AMD may not have its own foundry, exactly, but it did essentially found Globalfoundries. Thus, it has some control over when and how its process technologies advance. Over the next 2 quarters, the 14nm FinFET and 20nm planar process technologies should tape out.Currently, Advanced Micro Devices makes its latest graphics processing units (GPUs), central processing units (CPUs) and accelerated processing units (APUs) on the 28nm, manufacturing process technology.
Sadly, AMD did not mention much more than that. Not the products that would be designed on the technologies, not the exact times of arrival, nothing.
Not surprising really. After all, even if the first sampling stages are to commence in the fourth quarter of 2013 or the first of 2014, market availability will take quite a few more months to arrive.
Thus, even if some 20nm chips are introduced next year, AMD's 2014 products will still be made using 28nm and 32nm SOI process technologies.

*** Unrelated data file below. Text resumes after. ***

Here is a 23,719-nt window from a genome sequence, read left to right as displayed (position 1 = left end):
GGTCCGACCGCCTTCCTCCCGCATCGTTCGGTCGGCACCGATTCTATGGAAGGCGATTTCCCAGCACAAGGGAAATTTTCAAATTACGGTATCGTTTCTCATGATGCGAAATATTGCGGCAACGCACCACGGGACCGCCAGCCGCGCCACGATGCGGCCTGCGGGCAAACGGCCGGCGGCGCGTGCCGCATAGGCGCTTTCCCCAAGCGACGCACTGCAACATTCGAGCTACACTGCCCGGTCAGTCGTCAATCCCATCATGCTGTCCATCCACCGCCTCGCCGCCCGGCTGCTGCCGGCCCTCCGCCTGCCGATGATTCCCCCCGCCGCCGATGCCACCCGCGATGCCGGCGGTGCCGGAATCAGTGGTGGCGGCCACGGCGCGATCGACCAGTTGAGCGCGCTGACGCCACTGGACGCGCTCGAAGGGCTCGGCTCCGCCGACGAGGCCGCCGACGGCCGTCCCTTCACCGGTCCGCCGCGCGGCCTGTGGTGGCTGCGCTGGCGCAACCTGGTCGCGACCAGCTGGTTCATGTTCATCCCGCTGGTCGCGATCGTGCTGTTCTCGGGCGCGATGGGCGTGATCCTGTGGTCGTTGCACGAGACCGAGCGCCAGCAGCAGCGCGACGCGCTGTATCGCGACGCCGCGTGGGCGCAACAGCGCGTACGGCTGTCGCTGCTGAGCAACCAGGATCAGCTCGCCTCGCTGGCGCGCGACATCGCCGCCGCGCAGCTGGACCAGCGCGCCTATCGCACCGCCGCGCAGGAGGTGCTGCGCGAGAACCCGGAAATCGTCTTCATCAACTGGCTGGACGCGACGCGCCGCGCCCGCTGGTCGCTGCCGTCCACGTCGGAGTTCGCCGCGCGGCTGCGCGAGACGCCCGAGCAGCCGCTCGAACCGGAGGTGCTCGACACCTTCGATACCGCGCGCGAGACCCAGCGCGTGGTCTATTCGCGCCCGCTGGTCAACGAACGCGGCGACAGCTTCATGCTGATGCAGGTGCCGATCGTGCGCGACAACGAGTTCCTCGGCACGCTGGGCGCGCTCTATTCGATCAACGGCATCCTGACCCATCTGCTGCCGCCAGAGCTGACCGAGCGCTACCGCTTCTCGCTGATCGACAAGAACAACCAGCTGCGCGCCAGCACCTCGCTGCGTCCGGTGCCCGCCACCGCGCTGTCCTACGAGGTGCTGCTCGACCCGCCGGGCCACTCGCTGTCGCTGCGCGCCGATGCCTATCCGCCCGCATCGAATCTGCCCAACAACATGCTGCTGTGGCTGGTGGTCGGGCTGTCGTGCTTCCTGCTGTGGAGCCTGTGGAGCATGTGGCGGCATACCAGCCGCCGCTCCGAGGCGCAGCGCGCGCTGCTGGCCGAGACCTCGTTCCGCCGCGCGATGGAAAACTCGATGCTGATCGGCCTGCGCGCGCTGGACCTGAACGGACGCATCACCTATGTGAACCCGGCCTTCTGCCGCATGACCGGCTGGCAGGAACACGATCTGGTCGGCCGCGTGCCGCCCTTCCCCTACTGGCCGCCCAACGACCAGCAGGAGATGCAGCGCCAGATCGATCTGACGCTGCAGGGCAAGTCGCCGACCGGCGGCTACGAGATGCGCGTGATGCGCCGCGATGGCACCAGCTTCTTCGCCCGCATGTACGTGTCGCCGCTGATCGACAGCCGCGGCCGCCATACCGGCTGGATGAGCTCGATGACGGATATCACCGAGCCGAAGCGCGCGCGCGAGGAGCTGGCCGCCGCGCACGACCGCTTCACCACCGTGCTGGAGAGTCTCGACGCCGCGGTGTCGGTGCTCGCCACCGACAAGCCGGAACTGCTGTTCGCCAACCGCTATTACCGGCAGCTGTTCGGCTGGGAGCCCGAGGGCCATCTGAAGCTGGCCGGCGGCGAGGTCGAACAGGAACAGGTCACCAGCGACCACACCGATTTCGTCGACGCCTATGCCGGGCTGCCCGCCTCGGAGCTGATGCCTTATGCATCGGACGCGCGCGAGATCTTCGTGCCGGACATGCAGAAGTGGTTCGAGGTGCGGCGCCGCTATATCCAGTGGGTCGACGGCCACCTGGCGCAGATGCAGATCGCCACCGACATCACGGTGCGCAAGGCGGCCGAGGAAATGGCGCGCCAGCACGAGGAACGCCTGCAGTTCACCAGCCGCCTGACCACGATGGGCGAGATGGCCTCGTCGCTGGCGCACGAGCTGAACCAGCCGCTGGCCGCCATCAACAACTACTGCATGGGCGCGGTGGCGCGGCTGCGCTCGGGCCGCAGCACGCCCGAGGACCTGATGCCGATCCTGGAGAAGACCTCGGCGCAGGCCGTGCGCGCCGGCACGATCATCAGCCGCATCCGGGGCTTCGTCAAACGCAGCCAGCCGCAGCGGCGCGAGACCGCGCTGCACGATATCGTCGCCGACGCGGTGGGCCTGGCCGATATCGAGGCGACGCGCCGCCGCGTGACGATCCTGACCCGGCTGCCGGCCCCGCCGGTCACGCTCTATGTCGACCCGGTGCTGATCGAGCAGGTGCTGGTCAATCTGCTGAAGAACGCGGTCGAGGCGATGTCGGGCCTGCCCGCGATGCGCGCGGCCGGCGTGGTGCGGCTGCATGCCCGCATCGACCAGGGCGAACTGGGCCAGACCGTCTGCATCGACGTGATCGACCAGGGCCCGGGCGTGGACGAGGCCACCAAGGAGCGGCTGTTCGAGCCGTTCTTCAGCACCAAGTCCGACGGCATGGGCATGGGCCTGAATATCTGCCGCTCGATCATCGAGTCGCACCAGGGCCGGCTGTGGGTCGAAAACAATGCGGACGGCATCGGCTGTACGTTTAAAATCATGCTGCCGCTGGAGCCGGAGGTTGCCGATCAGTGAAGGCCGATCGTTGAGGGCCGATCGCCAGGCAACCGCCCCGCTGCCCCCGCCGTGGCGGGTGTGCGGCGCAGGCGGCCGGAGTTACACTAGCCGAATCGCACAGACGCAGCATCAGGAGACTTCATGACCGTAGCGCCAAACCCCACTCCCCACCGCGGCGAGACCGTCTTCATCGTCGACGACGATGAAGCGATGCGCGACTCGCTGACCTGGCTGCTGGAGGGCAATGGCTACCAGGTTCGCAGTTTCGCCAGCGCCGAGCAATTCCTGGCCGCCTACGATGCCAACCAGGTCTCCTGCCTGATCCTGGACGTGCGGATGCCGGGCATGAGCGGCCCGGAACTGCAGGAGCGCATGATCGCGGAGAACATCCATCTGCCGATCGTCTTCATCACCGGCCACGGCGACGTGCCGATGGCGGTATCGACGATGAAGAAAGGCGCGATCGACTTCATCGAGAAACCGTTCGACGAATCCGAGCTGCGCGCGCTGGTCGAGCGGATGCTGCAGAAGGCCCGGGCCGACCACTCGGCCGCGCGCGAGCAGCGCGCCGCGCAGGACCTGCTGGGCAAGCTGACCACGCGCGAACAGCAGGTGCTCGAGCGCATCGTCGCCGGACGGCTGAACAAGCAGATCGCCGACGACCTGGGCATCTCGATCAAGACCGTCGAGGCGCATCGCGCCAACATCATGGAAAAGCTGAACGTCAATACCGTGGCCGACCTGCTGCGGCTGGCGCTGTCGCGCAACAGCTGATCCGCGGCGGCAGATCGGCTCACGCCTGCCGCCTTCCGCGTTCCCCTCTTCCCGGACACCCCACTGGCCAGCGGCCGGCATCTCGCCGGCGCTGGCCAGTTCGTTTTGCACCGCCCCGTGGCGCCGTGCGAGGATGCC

“We are typically at the leading edge across the technology nodes. We are fully top-top-bottom in 28nm now across all of our products, and we are transitioning to both 20nm and to FinFETs over the next couple of quarters in terms of designs,” said Lisa Su, senior vice president and general manager of global business units at AMD, during a quarterly conference call with financial analysts.
“So we will continue to do that across our foundry partners. […] We will do 20nm first and then we will go to FinFETs.”
In addition to a new generation of CPUs/APUs/GPUs, AMD will probably use the 14nm-XM FinFET process from Globalfoundries to make low-power products. Maybe it will increase its presence on the laptop front, and perhaps power some tablets too at some point.
Given the slow decline of the PC industry, the Sunnyvale company doesn't really have much of a choice.